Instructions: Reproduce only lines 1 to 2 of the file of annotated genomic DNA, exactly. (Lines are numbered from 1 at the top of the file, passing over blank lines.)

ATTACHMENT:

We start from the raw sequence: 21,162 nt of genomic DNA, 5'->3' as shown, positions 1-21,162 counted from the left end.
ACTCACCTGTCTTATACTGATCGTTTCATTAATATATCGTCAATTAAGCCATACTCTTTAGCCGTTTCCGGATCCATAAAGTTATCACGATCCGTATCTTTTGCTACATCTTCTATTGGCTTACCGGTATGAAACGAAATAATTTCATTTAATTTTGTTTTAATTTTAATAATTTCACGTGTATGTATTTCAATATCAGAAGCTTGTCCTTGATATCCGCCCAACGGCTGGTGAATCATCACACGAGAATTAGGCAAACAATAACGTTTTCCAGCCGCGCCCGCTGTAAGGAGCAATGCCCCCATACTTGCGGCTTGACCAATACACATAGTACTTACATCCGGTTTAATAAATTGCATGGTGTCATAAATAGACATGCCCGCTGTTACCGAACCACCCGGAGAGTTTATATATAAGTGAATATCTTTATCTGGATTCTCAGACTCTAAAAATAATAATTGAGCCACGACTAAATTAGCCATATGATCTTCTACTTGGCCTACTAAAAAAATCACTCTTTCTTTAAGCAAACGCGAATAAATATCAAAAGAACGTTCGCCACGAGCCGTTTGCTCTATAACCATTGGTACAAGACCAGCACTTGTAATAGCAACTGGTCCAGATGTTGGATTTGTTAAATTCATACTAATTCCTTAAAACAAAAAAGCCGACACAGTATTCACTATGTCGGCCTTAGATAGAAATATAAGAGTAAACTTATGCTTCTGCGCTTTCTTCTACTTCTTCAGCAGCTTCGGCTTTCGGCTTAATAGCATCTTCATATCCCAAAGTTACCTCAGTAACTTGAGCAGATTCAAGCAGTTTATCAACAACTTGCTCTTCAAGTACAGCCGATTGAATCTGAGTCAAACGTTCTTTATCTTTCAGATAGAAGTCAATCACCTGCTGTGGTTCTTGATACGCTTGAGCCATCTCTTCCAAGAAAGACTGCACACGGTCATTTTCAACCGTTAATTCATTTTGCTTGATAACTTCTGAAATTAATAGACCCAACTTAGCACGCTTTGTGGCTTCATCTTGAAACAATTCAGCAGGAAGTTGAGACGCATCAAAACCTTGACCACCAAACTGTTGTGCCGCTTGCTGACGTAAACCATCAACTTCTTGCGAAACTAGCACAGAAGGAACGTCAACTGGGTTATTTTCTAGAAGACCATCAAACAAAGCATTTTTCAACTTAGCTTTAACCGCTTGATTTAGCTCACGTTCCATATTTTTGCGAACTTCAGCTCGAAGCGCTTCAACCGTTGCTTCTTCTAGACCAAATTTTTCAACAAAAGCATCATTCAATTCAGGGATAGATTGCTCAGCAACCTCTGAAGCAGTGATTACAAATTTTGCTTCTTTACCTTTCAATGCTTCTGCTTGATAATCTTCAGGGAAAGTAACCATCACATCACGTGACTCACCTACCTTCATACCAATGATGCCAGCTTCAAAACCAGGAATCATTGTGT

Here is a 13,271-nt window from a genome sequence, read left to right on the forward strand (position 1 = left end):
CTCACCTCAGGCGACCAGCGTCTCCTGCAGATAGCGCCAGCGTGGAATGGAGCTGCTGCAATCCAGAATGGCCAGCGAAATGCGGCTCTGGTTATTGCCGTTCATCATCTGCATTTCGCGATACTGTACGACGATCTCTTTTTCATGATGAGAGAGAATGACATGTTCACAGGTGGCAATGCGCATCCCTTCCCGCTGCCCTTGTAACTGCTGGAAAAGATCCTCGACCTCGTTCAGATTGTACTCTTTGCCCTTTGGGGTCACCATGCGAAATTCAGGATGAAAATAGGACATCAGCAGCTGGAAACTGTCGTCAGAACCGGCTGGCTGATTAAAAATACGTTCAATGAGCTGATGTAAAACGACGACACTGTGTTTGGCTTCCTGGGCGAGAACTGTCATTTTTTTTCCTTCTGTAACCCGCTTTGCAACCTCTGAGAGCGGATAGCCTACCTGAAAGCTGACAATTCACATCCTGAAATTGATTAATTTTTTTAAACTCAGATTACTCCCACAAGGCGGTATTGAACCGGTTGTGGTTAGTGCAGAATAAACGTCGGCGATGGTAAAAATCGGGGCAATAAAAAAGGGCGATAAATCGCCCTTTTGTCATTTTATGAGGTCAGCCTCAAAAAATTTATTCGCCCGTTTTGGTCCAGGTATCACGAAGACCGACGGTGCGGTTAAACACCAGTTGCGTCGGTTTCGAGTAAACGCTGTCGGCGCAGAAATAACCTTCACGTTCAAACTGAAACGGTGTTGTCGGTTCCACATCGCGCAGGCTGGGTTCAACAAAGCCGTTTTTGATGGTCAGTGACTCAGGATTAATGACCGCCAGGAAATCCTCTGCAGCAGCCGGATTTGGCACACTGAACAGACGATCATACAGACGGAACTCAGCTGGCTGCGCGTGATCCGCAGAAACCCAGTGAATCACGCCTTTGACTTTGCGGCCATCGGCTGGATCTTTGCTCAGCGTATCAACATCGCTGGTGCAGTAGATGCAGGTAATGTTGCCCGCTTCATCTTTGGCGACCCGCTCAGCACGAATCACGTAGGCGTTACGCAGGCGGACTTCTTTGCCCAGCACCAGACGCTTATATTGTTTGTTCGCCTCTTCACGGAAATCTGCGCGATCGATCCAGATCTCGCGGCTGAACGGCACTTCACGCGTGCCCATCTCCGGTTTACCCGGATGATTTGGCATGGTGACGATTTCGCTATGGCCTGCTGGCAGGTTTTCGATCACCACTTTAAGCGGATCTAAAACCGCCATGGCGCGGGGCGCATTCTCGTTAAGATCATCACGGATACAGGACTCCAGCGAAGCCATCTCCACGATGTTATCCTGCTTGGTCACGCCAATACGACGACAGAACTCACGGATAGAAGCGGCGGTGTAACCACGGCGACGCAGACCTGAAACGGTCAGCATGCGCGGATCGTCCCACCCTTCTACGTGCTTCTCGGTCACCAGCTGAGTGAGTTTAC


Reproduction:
We start from the raw sequence: 21,162 nt of genomic DNA, 5'->3' as shown, positions 1-21,162 counted from the left end.
ACTCACCTGTCTTATACTGATCGTTTCATTAATATATCGTCAATTAAGCCATACTCTTTAGCCGTTTCCGGATCCATAAAGTTATCACGATCCGTATCTTTTGCTACATCTTCTATTGGCTTACCGGTATGAAACGAAATAATTTCATTTAATTTTGTTTTAATTTTAATAATTTCACGTGTATGTATTTCAATATCAGAAGCTTGTCCTTGATATCCGCCCAACGGCTGGTGAATCATCACACGAGAATTAGGCAAACAATAACGTTTTCCAGCCGCGCCCGCTGTAAGGAGCAATGCCCCCATACTTGCGGCTTGACCAATACACATAGTACTTACATCCGGTTTAATAAATTGCATGGTGTCATAAATAGACATGCCCGCTGTTACCGAACCACCCGGAGAGTTTATATATAAGTGAATATCTTTATCTGGATTCTCAGACTCTAAAAATAATAATTGAGCCACGACTAAATTAGCCATATGATCTTCTACTTGGCCTACTAAAAAAATCACTCTTTCTTTAAGCAAACGCGAATAAATATCAAAAGAACGTTCGCCACGAGCCGTTTGCTCTATAACCATTGGTACAAGACCAGCACTTGTAATAGCAACTGGTCCAGATGTTGGATTTGTTAAATTCATACTAATTCCTTAAAACAAAAAAGCCGACACAGTATTCACTATGTCGGCCTTAGATAGAAATATAAGAGTAAACTTATGCTTCTGCGCTTTCTTCTACTTCTTCAGCAGCTTCGGCTTTCGGCTTAATAGCATCTTCATATCCCAAAGTTACCTCAGTAACTTGAGCAGATTCAAGCAGTTTATCAACAACTTGCTCTTCAAGTACAGCCGATTGAATCTGAGTCAAACGTTCTTTATCTTTCAGATAGAAGTCAATCACCTGCTGTGGTTCTTGATACGCTTGAGCCATCTCTTCCAAGAAAGACTGCACACGGTCATTTTCAACCGTTAATTCATTTTGCTTGATAACTTCTGAAATTAATAGACCCAACTTAGCACGCTTTGTGGCTTCATCTTGAAACAATTCAGCAGGAAGTTGAGACGCATCAAAACCTTGACCACCAAACTGTTGTGCCGCTTGCTGACGTAAACCATCAACTTCTTGCGAAACTAGCACAGAAGGAACGTCAACTGGGTTATTTTCTAGAAGACCATCAAACAAAGCATTTTTCAACTTAGCTTTAACCGCTTGATTTAGCTCACGTTCCATATTTTTGCGAACTTCAGCTCGAAGCGCTTCAACCGTTGCTTCTTCTAGACCAAATTTTTCAACAAAAGCATCATTCAATTCAGGGATAGATTGCTCAGCAACCTCTGAAGCAGTGATTACAAATTTTGCTTCTTTACCTTTCAATGCTTCTGCTTGATAATCTTCAGGGAAAGTAACCATCACATCACGTGACTCACCTACCTTCATACCAATGATGCCAGCTTCAAAACCAGGAATCATTGTGT